Does an Anchoring Vignette Character’s Sex Affect Respondents’ Ratings?
University at Buffalo
Field period: 1/26/2010-6/24/2010
Anchoring vignettes are an increasingly popular tool for identifying and correcting for group differences in use of subjective ordered response categories. However, existing techniques to maximize response consistency (use of the same standards for self-ratings as for vignette-ratings), which center on matching vignette characters' demographic characteristics to respondents' characteristics, appear at times to be ineffective or to pose interpretive difficulties. Specifically, respondents often appear to neglect instructions to treat vignette characters as age peers. Furthermore, when vignette characters' sex is matched to respondents' sex, interpretation of sex differences in rating style is rendered problematic. This study applies two experimental manipulations to a national sample (n=1,765) to clarify best practices for enhancing response consistency. First, an analysis of two methods of highlighting vignette characters' age suggests that both yield better response consistency than previous, less prominent means. Second, a comparison of ratings of same- and opposite-sex vignette characters suggests that, with avoidable exceptions, the sex of the respondent rather than of the vignette character drives observed sex differences in rating style. Implications for design and interpretation of anchoring vignette studies are discussed. Findings also show significant sex, educational, and racial/ethnic differences in styles of rating health, and racial/ethnic differences in styles of rating political efficacy, underscoring the incomparability of unadjusted self-ratings.
1) Can improved instructions and/or anchoring vignette wording overcome previously observed violations of age-related response consistency?
2) Does respondent's sex or vignette character's sex (or both) drive observed sex differences in ratings of anchoring vignettes?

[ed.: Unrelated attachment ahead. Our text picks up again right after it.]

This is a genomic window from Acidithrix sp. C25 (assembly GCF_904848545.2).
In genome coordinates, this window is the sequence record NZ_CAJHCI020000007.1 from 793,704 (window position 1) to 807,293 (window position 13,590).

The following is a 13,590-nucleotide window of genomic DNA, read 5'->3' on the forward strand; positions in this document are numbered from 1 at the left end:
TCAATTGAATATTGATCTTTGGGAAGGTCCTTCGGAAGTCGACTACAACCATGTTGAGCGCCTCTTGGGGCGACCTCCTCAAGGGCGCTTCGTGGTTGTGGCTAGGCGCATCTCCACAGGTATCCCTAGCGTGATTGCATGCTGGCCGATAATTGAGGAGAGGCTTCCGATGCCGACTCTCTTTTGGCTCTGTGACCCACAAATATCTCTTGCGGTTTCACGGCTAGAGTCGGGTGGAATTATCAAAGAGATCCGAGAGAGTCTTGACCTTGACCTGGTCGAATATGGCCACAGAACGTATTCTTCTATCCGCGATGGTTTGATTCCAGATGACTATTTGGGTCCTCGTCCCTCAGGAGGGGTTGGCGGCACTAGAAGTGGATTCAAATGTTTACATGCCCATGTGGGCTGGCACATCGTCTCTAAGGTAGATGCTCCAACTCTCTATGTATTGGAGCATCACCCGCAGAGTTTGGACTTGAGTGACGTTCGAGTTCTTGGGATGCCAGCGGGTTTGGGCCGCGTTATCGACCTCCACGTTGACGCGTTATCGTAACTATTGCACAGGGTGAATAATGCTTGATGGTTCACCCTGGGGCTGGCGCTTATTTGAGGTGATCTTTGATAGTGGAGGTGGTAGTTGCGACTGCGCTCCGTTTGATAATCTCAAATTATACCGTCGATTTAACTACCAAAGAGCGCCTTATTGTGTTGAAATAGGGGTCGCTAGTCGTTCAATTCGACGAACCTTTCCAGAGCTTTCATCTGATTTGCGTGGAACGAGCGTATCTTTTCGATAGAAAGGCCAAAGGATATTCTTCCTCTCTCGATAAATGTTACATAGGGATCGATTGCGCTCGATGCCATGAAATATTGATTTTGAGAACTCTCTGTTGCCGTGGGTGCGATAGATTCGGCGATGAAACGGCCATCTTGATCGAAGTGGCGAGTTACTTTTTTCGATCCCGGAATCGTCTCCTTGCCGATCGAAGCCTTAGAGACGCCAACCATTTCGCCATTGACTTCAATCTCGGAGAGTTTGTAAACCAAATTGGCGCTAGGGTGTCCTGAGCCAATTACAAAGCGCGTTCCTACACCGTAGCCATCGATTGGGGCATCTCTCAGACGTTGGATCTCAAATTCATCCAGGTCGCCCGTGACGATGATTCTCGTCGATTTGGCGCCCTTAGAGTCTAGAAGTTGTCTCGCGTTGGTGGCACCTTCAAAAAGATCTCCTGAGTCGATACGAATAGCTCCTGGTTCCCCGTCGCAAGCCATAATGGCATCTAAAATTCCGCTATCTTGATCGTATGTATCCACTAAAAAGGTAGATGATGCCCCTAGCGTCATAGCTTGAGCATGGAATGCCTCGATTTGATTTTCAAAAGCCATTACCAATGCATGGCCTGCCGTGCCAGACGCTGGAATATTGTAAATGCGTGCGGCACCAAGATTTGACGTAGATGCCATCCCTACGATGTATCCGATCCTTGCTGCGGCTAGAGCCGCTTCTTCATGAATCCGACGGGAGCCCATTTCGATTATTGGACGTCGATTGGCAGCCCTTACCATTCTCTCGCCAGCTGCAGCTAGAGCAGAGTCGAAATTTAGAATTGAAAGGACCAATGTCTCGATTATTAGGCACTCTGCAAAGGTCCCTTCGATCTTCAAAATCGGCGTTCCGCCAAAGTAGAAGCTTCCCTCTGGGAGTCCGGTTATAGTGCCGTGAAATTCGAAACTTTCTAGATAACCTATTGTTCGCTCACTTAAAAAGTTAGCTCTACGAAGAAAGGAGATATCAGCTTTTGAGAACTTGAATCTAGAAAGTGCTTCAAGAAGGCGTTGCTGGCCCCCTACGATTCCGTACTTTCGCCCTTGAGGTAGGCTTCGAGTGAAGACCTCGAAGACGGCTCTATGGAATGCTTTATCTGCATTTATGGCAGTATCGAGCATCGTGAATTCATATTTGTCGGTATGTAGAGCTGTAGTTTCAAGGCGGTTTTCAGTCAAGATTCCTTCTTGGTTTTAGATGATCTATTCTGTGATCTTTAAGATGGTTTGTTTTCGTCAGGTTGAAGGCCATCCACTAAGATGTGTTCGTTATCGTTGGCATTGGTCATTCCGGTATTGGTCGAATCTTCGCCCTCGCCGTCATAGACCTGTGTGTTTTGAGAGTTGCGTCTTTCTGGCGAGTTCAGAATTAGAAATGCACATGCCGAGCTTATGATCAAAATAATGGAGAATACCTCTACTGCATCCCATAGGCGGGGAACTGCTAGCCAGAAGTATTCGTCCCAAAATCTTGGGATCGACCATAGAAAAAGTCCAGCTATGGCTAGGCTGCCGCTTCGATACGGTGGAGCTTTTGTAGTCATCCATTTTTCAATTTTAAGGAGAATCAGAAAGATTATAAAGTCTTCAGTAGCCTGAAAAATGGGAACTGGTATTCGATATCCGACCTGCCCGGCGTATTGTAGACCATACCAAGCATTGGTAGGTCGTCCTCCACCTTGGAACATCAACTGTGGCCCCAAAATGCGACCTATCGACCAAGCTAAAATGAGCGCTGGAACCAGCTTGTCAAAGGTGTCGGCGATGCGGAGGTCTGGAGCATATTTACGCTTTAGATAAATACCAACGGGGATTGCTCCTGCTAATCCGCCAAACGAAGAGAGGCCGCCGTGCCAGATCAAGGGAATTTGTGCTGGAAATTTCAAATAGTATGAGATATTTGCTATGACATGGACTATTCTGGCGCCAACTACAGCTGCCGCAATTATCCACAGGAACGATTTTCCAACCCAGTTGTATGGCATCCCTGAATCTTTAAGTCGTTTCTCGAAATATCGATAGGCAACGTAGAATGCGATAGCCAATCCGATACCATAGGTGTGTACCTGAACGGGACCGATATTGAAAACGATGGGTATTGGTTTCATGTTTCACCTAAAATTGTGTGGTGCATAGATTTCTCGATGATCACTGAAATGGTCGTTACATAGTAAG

3) Do respondents' other demographic characteristics (e.g., education, race/ethnicity) predict differences in use of response categories when rating anchoring vignettes?
Half of respondents received anchoring vignettes with male names, and half with female names.
Furthermore, half of respondents received vignettes specifying each character's exact age, where this was the multiple of 5 nearest the respondent's own age; half received vignettes where characters' age was suggested implicitly in opening instructions (e.g., "What follows are descriptions of the health of some people your age").
Ratings of anchoring vignettes: 4 general health vignettes, and 3 political efficacy vignettes.Summary of Findings:
1) Improved instructions and anchoring vignette wording *do* appear to overcome previously observed violations of age-related response consistency.
2) With occasional and avoidable exceptions, respondents' sex rather than vignette characters' sex underlies sex differences in ratings of anchoring vignettes. Implications for design and interpretation of anchoring vignette studies are discussed.
3) Non-trivial differences in use of response categories by key demographic characteristics (especially race/ethnicity, education, and sex) were observed. This underscores the incomparability of unadjusted subjective self-ratings, and supports the need for survey tools such as anchoring vignettes to adjust for such reporting heterogeneity.